Forget about those supposed exercise hacks or the newest 2014 diet. A new study in the Canadian Medical Association Journal shows that happiness and "enjoyment of life" are real key to improving your physical function. Previous research in University College London's English Longitudinal Study of Ageing has already supported the theory that people over 50 who enjoy life more tend to live longer. Now, researchers have taken the findings a step further by collecting data that draws a link to increased daily activity as well.
The study focused on 3,199 men and women over the ages of 60 in England who had already taken part in the UCL study. Over an 8-year period, researchers tracked participants, who they split into three groups: those in their 60s, those in their 70s, and those in their 80s. The subjects not only filled out questionnaires so their enjoyment of life could be evaluated, but also had their impairment in two or more "daily activities of living" measured, in addition to a walking test.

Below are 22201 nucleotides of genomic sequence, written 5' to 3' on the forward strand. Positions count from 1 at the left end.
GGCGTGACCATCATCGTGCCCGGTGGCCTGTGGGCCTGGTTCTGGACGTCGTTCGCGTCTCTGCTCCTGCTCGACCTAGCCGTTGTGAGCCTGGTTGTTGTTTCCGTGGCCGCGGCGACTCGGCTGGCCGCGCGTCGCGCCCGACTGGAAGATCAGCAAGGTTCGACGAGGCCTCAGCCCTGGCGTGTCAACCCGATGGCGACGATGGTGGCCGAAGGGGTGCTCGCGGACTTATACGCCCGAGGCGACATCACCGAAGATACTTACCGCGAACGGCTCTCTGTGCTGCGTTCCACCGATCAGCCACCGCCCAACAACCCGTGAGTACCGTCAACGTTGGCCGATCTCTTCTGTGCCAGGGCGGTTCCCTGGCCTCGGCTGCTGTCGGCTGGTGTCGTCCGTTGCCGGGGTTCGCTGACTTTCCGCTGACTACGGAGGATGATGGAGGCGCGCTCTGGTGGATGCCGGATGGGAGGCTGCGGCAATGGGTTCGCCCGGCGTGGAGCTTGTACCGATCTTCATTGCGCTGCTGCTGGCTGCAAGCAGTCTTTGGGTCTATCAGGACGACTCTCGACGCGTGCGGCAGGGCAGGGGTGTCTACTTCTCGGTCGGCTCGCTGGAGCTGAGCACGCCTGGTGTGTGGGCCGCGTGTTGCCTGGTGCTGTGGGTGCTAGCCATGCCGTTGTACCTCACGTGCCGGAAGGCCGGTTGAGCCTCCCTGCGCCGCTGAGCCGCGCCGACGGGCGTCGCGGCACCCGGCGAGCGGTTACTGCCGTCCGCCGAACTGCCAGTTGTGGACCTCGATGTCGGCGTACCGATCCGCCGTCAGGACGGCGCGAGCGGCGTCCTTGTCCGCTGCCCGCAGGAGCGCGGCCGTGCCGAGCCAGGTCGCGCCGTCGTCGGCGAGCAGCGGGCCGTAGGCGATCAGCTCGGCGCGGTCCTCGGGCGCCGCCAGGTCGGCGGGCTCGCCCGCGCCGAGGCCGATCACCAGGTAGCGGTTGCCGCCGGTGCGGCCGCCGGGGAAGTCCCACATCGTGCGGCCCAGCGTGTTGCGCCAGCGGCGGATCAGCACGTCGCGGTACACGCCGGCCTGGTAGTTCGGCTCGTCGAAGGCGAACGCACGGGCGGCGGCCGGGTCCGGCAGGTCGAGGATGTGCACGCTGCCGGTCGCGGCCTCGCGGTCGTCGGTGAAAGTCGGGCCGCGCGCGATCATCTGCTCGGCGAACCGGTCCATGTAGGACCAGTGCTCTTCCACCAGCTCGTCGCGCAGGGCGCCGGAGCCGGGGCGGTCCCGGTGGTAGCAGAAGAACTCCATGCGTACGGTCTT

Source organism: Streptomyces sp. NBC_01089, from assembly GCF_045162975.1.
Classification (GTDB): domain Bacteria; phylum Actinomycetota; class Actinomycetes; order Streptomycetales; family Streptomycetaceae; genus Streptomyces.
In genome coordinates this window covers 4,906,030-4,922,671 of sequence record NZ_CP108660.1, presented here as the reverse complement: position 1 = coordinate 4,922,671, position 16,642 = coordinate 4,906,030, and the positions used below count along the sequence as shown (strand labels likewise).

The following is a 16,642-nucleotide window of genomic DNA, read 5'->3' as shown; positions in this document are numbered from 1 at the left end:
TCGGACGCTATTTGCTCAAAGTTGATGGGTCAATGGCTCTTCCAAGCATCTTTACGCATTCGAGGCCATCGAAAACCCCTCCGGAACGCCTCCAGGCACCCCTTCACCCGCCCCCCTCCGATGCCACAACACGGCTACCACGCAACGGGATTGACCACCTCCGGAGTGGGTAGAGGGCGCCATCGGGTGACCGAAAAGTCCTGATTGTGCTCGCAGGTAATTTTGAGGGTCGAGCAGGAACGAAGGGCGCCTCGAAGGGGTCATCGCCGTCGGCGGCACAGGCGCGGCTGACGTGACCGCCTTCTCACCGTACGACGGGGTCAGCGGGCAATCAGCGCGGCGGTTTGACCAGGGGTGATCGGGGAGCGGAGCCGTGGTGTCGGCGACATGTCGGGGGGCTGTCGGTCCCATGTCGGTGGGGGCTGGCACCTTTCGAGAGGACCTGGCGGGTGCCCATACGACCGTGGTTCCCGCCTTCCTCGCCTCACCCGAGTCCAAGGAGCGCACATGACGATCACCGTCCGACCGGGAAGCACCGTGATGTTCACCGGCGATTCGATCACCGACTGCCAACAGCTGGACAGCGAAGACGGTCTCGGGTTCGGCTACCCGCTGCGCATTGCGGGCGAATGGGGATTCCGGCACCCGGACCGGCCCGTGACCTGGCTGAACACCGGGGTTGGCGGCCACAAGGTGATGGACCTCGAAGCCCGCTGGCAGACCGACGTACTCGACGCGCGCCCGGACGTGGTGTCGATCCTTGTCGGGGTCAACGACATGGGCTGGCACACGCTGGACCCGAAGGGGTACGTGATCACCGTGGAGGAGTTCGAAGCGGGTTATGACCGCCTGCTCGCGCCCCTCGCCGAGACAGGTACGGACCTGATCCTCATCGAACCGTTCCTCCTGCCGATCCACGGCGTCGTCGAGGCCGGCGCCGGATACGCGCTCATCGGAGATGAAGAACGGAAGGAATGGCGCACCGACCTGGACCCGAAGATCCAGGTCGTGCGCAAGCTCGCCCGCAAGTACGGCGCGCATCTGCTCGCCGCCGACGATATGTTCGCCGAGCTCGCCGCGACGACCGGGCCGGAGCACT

The researchers ultimately divided the subjects into terciles based on their rate of enjoyment. About 4.4 percent scored as "high enjoyment of life," 11.7 percent for "medium," and 16.8 percent for "low." The contentment assessment consisted of four statements that participants had to answer on a 4-point scale:
- I enjoy the things I do
- I enjoy being in the company of others
- On balance, I look back on my life with a sense of happiness
- I feel full of energy these days
The results: Those in the "low tercile" were over three times or more likely to find performing daily tasks difficult. Walking speed was also directly correlated to the level of well-being — the more you enjoyed life, the more likely you were to have a faster gait.
Because, gotta get to that life-enjoyment!